János Kádár, Walter Ulbricht, and Wladyslaw Gomułka Regarding
the Internal Security Situation in Czechoslovakia, April 1968
Source: ÚSD, Sb. KV, Z/S, MID 1.
In this top-secret cable, Soviet Foreign Minister Andrei Gromyko relays KGB intelligence on the alleged
activities of "hostile" and "subversive" elements in Czechoslovakia to the communist party leaders of
Bulgaria, Hungary, the GDR, and Poland. The cable asserts that an "illegal, anti-state" group has been
formed under the leadership of a dissident writer, Jan Procházka, and a professor at the University of
Prague, Václav Černý. This group, according to the KGB, is dedicated to "subvert"ing" the foundations
of socialism in the ČSSR."
The cable reflects the KGB's efforts to put the most negative light on events in Czechoslovakia. During
the Prague Spring, top KGB officials consistently advocated drastic action to halt the Czechoslovak,
reforms. Toward that end, they abandoned balanced intelligence gathering, and began preparing alarming
reports for the Soviet Politburo on the basis of what was, in fact, relatively innocuous information.
Gromyko's transmission is an example of how the KGB, with tacit approval from the CPSU leadership
(or at least certain members of the leadership), manipulated the flow of intelligence during the crisis.
(See also Document No. 130.)
Visit Cde. Zhivkov (Kádár, Ulbricht, Gomułka) personally and pass on to him the following information, which has been sent by diplomatic pouch.
The Committee on State Security of the USSR Council of Ministers wishes to inform you about the activities of the illegal, anti-state group in Czechoslovakia headed by Professor Václav Černý of Prague University and by the deputy chairman of the Union of Czechoslovak Writers and a former candidate member of the CPCz Central Committee, Jan Procházka.1 According to our information, the former chief of the General Staff of the Czechoslovak People's Army, Krejčí, the editor of the newspaper of the Czechoslovak Socialist Party, Svobodné slovo, I. Černý, authors Kohout, Vaculík, Beneš, Kundera, Havel, and Hamšík, an employee of the Czechoslovak Academy of Sciences, Konůpek, Professor Řehaák, and others are also taking part in the activities of this anti-state group. The leaders of the illegal group have set out to discredit the CPCz in the eyes of the Czechoslovak people, to subvert the foundations of socialism in the ČSSR, and to gradually return the country to the path of bourgeois development.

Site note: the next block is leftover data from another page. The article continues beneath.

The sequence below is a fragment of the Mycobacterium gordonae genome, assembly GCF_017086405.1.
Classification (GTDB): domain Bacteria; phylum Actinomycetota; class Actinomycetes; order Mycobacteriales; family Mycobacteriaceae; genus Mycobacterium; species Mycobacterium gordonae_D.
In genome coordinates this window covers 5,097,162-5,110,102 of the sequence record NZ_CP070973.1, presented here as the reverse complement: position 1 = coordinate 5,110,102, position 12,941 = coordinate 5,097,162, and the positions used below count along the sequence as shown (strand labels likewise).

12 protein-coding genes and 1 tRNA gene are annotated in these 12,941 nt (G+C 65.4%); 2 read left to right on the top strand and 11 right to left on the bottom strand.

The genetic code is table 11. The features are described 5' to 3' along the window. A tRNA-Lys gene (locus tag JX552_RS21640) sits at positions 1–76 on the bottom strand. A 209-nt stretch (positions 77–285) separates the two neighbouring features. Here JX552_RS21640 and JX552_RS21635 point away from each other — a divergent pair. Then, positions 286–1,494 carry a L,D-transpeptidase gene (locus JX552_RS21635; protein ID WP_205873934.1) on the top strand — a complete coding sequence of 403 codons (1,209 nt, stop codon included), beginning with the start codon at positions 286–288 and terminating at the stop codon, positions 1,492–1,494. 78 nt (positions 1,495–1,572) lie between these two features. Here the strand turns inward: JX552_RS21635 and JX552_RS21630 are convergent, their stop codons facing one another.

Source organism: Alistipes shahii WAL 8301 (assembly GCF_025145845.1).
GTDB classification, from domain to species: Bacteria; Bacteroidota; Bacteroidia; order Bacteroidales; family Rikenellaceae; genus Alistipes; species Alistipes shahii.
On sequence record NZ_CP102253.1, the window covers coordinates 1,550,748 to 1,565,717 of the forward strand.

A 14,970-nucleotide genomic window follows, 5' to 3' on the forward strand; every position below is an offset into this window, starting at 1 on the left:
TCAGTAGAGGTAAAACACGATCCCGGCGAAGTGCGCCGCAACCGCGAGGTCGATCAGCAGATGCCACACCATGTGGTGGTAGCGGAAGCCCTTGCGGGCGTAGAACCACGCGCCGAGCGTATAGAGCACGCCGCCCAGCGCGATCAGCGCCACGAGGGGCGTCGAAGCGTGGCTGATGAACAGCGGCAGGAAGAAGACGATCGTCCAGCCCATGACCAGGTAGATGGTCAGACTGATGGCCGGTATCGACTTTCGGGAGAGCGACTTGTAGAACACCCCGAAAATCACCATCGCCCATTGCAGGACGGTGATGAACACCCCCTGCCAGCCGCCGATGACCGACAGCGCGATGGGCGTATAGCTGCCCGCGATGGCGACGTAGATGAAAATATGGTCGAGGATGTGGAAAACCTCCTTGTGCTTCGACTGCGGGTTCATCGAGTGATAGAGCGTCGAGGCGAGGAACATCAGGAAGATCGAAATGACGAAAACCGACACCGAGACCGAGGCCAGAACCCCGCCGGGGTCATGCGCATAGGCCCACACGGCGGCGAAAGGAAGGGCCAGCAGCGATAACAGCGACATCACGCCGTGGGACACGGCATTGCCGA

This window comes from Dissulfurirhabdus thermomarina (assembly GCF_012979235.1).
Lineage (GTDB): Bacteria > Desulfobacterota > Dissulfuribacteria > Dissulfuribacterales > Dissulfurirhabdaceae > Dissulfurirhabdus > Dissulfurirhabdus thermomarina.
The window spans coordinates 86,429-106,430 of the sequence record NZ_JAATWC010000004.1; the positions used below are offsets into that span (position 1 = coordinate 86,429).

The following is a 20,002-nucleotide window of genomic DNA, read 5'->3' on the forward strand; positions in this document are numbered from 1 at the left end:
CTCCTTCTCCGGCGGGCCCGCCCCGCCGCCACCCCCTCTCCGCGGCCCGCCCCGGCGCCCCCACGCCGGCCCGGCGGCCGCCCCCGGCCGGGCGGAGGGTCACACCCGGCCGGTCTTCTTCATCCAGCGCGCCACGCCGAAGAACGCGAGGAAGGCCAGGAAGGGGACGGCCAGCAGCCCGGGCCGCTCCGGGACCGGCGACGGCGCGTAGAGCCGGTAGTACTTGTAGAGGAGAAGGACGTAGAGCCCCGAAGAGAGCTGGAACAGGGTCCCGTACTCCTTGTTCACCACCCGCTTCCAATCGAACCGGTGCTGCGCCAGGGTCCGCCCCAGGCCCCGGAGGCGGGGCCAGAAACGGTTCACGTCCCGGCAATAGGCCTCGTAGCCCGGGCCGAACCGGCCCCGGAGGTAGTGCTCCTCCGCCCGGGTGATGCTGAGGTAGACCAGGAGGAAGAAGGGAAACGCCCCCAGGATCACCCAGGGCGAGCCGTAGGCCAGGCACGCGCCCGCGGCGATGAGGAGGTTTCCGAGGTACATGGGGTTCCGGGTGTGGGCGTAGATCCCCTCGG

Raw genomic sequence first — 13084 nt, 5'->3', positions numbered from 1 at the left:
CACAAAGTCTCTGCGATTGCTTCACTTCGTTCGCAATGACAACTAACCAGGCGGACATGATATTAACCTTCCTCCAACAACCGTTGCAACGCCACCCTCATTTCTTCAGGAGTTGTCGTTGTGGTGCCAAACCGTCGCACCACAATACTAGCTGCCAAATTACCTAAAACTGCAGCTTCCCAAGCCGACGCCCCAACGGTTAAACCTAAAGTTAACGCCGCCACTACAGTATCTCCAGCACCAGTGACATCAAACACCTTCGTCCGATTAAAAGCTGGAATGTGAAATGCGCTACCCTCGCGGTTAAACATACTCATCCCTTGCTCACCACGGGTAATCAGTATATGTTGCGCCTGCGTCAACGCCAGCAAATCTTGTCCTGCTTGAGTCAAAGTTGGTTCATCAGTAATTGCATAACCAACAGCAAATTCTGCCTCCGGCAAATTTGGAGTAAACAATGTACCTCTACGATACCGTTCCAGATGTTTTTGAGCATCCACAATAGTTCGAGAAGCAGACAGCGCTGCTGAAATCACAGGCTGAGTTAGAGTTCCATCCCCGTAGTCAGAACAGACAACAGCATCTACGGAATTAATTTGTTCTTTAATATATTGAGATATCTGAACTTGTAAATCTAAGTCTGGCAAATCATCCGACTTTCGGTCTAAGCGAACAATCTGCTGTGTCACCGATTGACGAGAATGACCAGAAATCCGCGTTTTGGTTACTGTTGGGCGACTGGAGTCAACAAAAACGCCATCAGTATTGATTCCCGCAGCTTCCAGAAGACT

Černý and Procházka maintain contact with Tigrid, the leader of the reactionary Czechoslovak emigré center in Paris and editor of the emigré journal Svédectví, who is linked to American and French intelligence.2
Černý has broad contacts among leading figures in culture and science in Czechoslovakia, recasts their work in a hostile spirit, and receives information from them about the situation in various spheres of general, cultural, economic and political life in the ČSSR.
Grouped around Procházka are literary people who are against the policy of the CPCz. At the 4th Czechoslovak Writers' Congress in June 1967, Procházka and his cohorts worked on the speeches of a large number of writers who criticized party policy and forced the congress to adopt an anti-party platform.
This illegal group has forged links with opposition-minded students and inspires them to hostile activities.
1 Procházka was dismissed from the CPCz Central Committee in September 1967 for his role in the 4th Czechoslovak
Writers' Congress. See Document No. 1 above.
2 Pavel Tigrid was a well-known emigré journalist: for further details about him, see the annotations in Document
No. 1 above.